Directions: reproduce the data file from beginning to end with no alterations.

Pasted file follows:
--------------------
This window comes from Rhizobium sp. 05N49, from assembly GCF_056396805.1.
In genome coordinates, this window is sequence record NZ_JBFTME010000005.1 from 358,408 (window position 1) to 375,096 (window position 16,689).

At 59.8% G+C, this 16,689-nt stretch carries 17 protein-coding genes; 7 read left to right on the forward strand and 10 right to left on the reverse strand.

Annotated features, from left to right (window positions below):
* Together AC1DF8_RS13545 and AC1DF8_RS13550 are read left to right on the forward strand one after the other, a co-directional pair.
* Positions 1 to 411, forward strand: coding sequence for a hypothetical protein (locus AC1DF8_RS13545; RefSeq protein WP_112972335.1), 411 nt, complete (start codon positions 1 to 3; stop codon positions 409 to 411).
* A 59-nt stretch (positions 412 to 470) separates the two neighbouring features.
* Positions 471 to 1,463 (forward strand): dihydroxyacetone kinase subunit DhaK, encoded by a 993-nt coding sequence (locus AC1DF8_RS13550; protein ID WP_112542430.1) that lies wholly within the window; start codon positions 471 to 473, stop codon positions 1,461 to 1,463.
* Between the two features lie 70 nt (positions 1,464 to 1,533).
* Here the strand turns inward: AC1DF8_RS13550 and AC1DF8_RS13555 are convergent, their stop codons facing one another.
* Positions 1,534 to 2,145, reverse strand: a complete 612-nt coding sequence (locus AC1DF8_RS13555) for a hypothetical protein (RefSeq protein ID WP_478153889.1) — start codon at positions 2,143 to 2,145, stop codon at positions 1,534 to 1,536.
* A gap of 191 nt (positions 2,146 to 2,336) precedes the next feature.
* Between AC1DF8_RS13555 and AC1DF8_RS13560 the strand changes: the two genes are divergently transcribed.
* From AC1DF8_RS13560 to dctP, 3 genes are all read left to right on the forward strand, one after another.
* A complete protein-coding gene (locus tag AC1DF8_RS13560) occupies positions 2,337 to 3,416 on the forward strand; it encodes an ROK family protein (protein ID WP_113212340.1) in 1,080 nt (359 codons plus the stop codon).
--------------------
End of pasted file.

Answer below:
This window comes from Rhizobium sp. 05N49, from assembly GCF_056396805.1.
In genome coordinates, this window is sequence record NZ_JBFTME010000005.1 from 358,408 (window position 1) to 375,096 (window position 16,689).

At 59.8% G+C, this 16,689-nt stretch carries 17 protein-coding genes; 7 read left to right on the forward strand and 10 right to left on the reverse strand.

Annotated features, from left to right (window positions below):
* Together AC1DF8_RS13545 and AC1DF8_RS13550 are read left to right on the forward strand one after the other, a co-directional pair.
* Positions 1 to 411, forward strand: coding sequence for a hypothetical protein (locus AC1DF8_RS13545; RefSeq protein WP_112972335.1), 411 nt, complete (start codon positions 1 to 3; stop codon positions 409 to 411).
* A 59-nt stretch (positions 412 to 470) separates the two neighbouring features.
* Positions 471 to 1,463 (forward strand): dihydroxyacetone kinase subunit DhaK, encoded by a 993-nt coding sequence (locus AC1DF8_RS13550; protein ID WP_112542430.1) that lies wholly within the window; start codon positions 471 to 473, stop codon positions 1,461 to 1,463.
* Between the two features lie 70 nt (positions 1,464 to 1,533).
* Here the strand turns inward: AC1DF8_RS13550 and AC1DF8_RS13555 are convergent, their stop codons facing one another.
* Positions 1,534 to 2,145, reverse strand: a complete 612-nt coding sequence (locus AC1DF8_RS13555) for a hypothetical protein (RefSeq protein ID WP_478153889.1) — start codon at positions 2,143 to 2,145, stop codon at positions 1,534 to 1,536.
* A gap of 191 nt (positions 2,146 to 2,336) precedes the next feature.
* Between AC1DF8_RS13555 and AC1DF8_RS13560 the strand changes: the two genes are divergently transcribed.
* From AC1DF8_RS13560 to dctP, 3 genes are all read left to right on the forward strand, one after another.
* A complete protein-coding gene (locus tag AC1DF8_RS13560) occupies positions 2,337 to 3,416 on the forward strand; it encodes an ROK family protein (protein ID WP_113212340.1) in 1,080 nt (359 codons plus the stop codon).